Re [Marxism] Bolivarian Revolution A Marxist Revolution or

rrubinelli rrubinelli at
Wed Aug 31 07:30:46 MDT 2005

I think Michael Friedman brings forward some very interesting points-- 
particularly about land ownership and the overall revolutionary struggle
in underdeveloped countries.

Historically, debate and actions have centered on division of large
estates, versions of "land to the tiller," establishing peasant
proprietorship sometimes and even somewhere where none existed
beforehand; vs. nationalization, expropriation, collectivization of all,
or almost all landed property.

Part of the difficulty in the debate and the programs is for both sides
to see a peasantry as an engine of social development-- as an engine of
capitalist development.  The "left" side sees the distribution of land
parcels as setting the stage for the morphing of the peasantry into
capitalist farmers, and recoils from the prospect.  The "right" side
sees the peasantry as farmers already, and sees the establishment of
individual, small, landed property as both a bulkwark against the return
of the  latifundistas and a sure path to the creation of agricultural
surpluses--- to sustain the urban areas.

The problem is that the peasantry wasn't, isn't, and is not going to do
or be either of those.   The peasantry, and peasant ownership of land
has never, and is in fact incapable of morphing into a capitalist class.
Peasant production in underdeveloped countries is essentially
non-surplus, subsistence production, with property itself being
fractionalized into smaller and smaller units as property is passed down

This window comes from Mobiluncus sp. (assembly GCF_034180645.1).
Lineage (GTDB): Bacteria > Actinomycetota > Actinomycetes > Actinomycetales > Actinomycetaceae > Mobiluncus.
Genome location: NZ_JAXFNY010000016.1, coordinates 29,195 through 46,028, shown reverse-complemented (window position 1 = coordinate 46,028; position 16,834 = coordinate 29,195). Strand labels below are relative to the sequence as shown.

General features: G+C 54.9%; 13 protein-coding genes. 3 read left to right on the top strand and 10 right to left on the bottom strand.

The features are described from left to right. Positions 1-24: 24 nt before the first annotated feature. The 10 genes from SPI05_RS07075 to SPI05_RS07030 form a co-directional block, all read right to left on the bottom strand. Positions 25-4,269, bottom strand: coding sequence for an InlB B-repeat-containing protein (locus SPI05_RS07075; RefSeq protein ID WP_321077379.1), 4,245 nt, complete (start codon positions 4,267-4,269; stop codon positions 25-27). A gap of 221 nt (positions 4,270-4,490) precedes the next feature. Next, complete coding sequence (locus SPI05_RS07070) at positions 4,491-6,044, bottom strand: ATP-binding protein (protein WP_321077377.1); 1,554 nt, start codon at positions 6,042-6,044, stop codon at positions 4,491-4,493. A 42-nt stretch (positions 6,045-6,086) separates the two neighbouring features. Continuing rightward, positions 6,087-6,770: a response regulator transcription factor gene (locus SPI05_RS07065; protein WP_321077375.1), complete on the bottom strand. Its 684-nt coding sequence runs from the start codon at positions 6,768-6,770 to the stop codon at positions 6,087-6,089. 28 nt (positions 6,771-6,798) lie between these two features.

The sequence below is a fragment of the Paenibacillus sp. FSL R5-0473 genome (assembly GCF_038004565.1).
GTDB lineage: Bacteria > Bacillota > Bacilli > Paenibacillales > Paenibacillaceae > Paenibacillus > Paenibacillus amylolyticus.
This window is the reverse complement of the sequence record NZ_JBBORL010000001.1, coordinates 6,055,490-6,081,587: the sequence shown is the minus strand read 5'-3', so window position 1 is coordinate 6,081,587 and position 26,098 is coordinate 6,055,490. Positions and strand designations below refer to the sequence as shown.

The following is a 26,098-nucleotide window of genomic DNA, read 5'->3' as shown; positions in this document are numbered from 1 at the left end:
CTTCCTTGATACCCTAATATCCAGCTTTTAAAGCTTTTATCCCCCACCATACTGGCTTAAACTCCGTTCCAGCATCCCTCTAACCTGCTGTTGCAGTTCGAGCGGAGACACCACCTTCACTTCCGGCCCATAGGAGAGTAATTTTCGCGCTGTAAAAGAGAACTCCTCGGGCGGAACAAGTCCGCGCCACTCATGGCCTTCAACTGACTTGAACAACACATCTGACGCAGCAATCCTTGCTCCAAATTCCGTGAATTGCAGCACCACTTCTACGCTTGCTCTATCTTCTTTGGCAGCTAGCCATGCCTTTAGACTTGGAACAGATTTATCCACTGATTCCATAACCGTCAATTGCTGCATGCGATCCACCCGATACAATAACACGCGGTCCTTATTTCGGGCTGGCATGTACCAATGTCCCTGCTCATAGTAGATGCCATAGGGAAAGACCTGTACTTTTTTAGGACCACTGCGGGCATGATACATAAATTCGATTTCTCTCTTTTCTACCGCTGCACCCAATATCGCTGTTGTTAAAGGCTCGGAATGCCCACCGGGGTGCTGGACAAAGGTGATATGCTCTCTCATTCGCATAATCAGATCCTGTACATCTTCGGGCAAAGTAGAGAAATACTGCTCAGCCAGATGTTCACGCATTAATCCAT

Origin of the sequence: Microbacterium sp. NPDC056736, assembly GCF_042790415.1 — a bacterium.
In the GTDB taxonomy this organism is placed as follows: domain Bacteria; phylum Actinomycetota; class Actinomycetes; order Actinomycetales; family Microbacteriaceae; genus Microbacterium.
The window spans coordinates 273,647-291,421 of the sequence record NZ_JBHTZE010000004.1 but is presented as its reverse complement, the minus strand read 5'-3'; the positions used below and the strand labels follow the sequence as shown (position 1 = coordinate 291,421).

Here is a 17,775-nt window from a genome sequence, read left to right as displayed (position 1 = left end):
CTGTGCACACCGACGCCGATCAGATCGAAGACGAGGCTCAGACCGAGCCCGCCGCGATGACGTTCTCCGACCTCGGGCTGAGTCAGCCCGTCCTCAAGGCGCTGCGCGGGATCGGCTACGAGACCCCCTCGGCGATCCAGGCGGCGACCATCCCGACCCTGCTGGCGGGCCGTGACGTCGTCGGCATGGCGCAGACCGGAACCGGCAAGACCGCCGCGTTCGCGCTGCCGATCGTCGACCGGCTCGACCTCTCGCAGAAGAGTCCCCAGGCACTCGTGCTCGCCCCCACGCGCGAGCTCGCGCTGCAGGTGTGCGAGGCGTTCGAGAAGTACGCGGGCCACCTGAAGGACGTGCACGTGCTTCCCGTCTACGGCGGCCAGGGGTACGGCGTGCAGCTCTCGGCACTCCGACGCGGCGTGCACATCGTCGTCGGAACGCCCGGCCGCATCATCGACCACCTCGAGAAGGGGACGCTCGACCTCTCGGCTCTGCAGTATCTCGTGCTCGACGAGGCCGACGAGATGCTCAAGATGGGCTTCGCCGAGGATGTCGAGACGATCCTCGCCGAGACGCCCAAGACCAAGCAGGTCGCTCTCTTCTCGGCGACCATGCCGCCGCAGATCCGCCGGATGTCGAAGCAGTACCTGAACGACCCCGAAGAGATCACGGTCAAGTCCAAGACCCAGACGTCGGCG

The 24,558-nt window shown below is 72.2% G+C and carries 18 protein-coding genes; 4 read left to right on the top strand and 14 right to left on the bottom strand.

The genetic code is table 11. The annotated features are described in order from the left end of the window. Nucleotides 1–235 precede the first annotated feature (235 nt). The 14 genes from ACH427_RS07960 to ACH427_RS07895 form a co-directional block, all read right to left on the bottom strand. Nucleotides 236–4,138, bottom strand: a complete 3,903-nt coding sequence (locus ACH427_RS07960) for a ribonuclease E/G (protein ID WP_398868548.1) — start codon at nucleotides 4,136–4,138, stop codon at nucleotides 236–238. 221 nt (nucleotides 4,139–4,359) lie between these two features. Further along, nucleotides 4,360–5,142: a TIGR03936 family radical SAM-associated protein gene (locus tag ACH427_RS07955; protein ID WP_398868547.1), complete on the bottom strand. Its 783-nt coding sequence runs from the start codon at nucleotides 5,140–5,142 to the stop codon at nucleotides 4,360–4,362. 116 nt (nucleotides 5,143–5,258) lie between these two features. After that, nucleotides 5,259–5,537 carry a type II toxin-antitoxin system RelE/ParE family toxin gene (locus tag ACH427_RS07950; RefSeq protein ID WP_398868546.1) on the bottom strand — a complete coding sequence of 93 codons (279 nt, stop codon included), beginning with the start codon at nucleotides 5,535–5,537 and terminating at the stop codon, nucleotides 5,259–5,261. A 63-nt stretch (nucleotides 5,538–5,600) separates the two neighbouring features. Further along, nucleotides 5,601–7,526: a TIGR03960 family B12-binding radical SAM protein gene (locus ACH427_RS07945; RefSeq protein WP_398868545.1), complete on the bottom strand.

through the family-- rather than "marketed," i.e. organized as in
instrument as a means for the production of exchange, and an object of
exchange itself-- to be bought and sold.

Agricultural surpluses will not be sufficent under conditions of small
individual units, and the lack of "market" subordination kind of makes
those property holders incapable of becoming the capitalists so dreaded
by the left, or the building blocks of a new order so desired by the

I think if we take the time to study the efforts and results of the MNR'
s 1952-1964 regime in Bolivia, we can see this conundrum, and its
catastrophic results clearly. Estimates were that no more than 20%-30%
of the agricultural product of the redistributed individual holdings
were "surplused," so to speak, reaching urban markets.  Exhaustion of
the land and impoverishment of the peasantry followed hard upon the
heels of the overall lack of development. To be sure, the MNR programs
were incomplete, sabotaged, riddled with defects, etc. etc.-- which is
exactly what you would expect from an incomplete revolution-- one that
clearly seeks to establish "capitalism" in the countryside.

So....?   so what is to be done?  Well, hold on to your seats, but in
regard to the organization of landed property, I think it is essential
that a revolutionary government adopt and adapt programs of utmost
flexibility-- allowing individual peasant-type ownership in areas that
have a history of such ownership, in areas of great political
sensitivity to the issue of "land hunger,"  expropriating and operating
the huge landed estates as collective instruments of production, like
factories, without dividing those estates; supporting communal, kinship
rural property relations where those exist and have existed.

Is this a mixed economy?   Not really.  For the fundamental criteria is
that the bourgeois order, and its embedded archaic forms, be smashed,
politically and socially. The bourgeoisie as a class has to be
expropriated.  Its "rights" to property overthrown, and the instruments
of "right,"  police, army, landowners militias have to be destroyed.

That's the beginning-- but it's not the completion.  The completion
depends on the technical assistance, the inputs of "constant capital"
or rather "constant uncapital" that a revolution can obtain from more
developed areas to reduce the social costs of the individual ownership,
to create the surpluses, to provide the access to "markets" and to
relieve the following generations from "land lock."

Ultimately that success rests, as the experience of the Russian
Revolution shows forwards and backwards, on the success of the working
classes in the developed countries.


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